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What factors could contribute to drug addiction?

On Behalf of | Feb 19, 2020 | Criminal Defense |

Anyone from any walk of life could end up in a situation in which he or she tries drugs. In some cases, the incident could be isolated and not lead to any lasting effects on a person’s life. However, other individuals may be more susceptible to facing an addiction, and if you or a loved one is one of those people, developing an addiction could follow you for a long time and lead to many difficulties in your life.

Unfortunately, drug addiction can lead to health problems, relationship issues and even trouble with the law. Even if you do not have the addiction yourself, you may have substantial concerns for a loved one who does, especially if he or she recently landed in trouble with law enforcement and is currently facing criminal charges.

What contributes to addiction?

You may ask yourself over and over how your loved one ended up in this situation. Of course, many factors can contribute to addictive behaviors and developing addictive habits. Some of those factors include the following:

  • Family history: If individuals come from a family in which a history of addiction exists, it could shape how that person makes decisions about using drugs and could contribute to the development of an addiction.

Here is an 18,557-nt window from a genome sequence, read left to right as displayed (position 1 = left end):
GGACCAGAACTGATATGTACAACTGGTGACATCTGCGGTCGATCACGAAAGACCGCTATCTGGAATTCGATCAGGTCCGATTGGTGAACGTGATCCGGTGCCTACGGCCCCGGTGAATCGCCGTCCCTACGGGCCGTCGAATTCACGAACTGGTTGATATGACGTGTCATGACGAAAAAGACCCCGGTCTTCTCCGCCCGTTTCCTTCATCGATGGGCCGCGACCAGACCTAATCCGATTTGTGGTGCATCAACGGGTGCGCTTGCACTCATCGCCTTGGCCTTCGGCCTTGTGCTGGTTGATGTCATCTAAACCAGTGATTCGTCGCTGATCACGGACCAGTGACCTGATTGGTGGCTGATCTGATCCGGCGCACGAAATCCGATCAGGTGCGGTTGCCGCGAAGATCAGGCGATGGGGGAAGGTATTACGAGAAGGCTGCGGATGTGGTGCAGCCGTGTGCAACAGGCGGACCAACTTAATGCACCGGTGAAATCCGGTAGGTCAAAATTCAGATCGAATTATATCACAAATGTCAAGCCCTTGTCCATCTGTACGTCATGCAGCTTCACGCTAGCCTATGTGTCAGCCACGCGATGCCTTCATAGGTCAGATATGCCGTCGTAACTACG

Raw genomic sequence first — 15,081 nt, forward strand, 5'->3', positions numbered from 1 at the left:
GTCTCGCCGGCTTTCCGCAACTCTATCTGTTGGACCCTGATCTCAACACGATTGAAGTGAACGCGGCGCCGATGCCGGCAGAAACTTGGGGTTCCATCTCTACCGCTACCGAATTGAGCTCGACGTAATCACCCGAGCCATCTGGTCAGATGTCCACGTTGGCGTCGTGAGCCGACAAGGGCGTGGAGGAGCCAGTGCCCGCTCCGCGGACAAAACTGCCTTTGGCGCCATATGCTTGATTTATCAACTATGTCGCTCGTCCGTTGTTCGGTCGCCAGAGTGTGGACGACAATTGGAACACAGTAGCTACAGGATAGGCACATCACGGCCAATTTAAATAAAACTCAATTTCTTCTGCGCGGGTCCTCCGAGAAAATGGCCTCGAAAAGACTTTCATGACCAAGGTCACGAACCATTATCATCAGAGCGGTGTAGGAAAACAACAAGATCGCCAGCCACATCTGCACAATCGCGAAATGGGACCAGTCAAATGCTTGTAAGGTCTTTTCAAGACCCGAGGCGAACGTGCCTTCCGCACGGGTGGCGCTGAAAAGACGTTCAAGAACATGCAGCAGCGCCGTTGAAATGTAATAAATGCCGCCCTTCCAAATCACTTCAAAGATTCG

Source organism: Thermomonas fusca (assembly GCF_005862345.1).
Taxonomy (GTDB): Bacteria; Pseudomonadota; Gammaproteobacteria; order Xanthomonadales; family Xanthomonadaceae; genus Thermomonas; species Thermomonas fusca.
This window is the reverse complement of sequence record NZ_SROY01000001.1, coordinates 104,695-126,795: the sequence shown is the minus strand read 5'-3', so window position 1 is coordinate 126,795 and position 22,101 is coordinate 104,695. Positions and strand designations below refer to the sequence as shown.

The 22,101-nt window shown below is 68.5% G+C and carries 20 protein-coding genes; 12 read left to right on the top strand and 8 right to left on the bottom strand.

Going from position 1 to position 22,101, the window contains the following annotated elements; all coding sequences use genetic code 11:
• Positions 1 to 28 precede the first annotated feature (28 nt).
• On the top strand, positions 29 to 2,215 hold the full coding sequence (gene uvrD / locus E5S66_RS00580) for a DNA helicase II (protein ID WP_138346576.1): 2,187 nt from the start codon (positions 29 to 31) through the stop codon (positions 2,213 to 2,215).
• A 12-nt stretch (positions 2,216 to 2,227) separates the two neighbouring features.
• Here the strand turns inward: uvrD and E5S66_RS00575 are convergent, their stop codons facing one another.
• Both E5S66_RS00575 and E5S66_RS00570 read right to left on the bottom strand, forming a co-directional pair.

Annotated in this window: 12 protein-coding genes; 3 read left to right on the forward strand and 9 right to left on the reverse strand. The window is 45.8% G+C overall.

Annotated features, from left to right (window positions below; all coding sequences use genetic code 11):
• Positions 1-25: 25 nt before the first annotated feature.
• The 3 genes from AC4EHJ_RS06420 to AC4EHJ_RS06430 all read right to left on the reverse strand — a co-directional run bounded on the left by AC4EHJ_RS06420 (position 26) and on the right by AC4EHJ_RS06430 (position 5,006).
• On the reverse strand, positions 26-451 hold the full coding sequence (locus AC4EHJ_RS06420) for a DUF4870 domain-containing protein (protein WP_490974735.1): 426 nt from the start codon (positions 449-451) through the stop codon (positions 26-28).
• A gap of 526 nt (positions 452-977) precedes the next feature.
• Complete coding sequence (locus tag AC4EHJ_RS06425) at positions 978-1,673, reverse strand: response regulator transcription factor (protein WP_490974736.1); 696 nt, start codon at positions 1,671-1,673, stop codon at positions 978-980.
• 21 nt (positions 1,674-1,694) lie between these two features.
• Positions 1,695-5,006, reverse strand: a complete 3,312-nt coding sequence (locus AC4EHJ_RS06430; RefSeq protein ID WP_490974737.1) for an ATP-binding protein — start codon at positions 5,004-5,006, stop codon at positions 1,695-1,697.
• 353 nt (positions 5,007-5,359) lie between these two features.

• Genetics: Genetics can also play a role in whether a person develops an addiction because each person’s body reacts to and processes substances differently.
  • Mental conditions: Mental conditions, especially co-occurring mental conditions, could play a role in developing an addiction, particularly if a person attempts to self-medicate through drugs or alcohol.
  • Peer pressure: Though most people learn about peer pressure from a young age, it can still be difficult to say no in certain situations, and a harmful social interaction could lead to substance abuse then to addiction.
  • Substance use at a young age: If individuals started using drugs or alcohol at a young age, they are more likely to develop an addiction to substances. The substances can have significant effects on their still-developing brains at young ages.

You may want to help your loved one as much as you can, and by understanding that the situation may not be entirely his or her fault, you may have a strong sense of sympathy. You certainly do not want an addiction to ruin your loved one’s life, so you may want to gain information on how to help him or her find the right courses of action to combat the drug charges. Pointing him or her in the direction of a New Jersey attorney may be wise.


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